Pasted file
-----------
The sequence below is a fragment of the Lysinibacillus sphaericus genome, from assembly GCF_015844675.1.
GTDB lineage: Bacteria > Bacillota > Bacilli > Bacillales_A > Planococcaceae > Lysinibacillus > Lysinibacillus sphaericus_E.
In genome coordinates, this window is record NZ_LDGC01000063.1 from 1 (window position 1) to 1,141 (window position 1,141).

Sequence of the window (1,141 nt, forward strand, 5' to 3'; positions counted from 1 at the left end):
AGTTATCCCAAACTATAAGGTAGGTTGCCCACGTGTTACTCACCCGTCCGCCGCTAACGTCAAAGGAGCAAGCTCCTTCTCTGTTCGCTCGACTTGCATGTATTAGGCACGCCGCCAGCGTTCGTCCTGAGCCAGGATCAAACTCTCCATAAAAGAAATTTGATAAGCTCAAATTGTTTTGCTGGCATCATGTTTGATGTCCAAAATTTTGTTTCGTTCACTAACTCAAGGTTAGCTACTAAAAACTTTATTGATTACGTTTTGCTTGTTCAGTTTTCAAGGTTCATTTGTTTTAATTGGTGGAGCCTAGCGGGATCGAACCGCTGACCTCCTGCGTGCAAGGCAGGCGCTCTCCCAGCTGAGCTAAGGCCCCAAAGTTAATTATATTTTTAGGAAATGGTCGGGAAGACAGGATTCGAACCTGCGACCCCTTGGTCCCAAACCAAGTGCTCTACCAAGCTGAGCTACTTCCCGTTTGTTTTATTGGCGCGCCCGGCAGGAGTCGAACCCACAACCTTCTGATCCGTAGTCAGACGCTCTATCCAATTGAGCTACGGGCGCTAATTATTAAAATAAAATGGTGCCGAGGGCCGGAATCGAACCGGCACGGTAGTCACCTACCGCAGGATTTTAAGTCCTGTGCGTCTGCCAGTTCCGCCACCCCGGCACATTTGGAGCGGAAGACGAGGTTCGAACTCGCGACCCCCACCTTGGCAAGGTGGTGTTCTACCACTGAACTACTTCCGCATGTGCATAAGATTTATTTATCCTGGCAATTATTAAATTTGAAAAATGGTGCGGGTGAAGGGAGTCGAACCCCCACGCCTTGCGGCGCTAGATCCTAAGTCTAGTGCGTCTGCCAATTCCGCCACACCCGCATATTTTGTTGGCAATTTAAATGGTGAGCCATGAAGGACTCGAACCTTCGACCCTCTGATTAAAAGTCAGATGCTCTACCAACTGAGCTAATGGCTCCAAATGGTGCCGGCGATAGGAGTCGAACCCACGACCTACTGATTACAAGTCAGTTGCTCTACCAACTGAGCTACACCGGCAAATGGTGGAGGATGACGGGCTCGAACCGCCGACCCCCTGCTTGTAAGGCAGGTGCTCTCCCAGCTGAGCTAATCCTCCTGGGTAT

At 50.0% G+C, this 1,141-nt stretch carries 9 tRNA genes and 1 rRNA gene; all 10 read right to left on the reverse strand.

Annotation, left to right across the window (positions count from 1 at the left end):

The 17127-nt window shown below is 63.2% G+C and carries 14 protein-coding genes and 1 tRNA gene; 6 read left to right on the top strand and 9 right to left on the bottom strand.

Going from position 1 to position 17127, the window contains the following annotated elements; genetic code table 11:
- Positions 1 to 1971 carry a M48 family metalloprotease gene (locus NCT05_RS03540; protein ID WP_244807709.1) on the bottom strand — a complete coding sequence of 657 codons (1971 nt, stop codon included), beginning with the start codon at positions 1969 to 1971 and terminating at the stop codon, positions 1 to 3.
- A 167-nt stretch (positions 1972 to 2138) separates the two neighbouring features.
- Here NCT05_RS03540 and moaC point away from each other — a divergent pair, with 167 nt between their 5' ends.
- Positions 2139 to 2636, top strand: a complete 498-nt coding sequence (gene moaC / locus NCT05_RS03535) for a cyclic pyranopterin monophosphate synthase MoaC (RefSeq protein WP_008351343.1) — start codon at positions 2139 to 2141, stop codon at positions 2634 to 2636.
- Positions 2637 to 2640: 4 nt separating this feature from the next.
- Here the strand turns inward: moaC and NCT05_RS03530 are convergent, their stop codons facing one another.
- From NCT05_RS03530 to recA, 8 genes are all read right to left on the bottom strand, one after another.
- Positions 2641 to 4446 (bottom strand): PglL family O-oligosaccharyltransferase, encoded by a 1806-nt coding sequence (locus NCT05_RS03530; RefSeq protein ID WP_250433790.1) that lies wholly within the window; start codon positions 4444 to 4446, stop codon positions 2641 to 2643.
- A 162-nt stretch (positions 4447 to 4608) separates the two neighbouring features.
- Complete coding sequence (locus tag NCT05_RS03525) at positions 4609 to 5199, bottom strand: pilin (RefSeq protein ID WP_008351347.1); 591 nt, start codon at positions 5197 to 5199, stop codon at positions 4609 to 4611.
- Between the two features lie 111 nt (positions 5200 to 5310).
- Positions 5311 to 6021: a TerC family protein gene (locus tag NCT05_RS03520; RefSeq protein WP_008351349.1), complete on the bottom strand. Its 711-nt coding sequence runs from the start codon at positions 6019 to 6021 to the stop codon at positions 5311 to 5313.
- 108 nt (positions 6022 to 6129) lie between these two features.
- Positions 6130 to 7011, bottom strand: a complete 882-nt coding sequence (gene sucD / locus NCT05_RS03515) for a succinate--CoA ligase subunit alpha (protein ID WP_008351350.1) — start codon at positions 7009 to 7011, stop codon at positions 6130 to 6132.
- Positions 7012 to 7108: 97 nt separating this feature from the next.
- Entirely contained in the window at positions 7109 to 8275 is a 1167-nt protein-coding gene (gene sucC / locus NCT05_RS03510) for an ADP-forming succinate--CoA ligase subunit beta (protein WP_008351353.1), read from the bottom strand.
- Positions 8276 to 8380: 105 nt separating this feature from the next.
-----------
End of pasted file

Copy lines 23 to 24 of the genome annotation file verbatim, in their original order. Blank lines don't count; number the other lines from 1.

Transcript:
- Positions 6130 to 7011, bottom strand: a complete 882-nt coding sequence (gene sucD / locus NCT05_RS03515) for a succinate--CoA ligase subunit alpha (protein ID WP_008351350.1) — start codon at positions 7009 to 7011, stop codon at positions 6130 to 6132.
- Positions 7012 to 7108: 97 nt separating this feature from the next.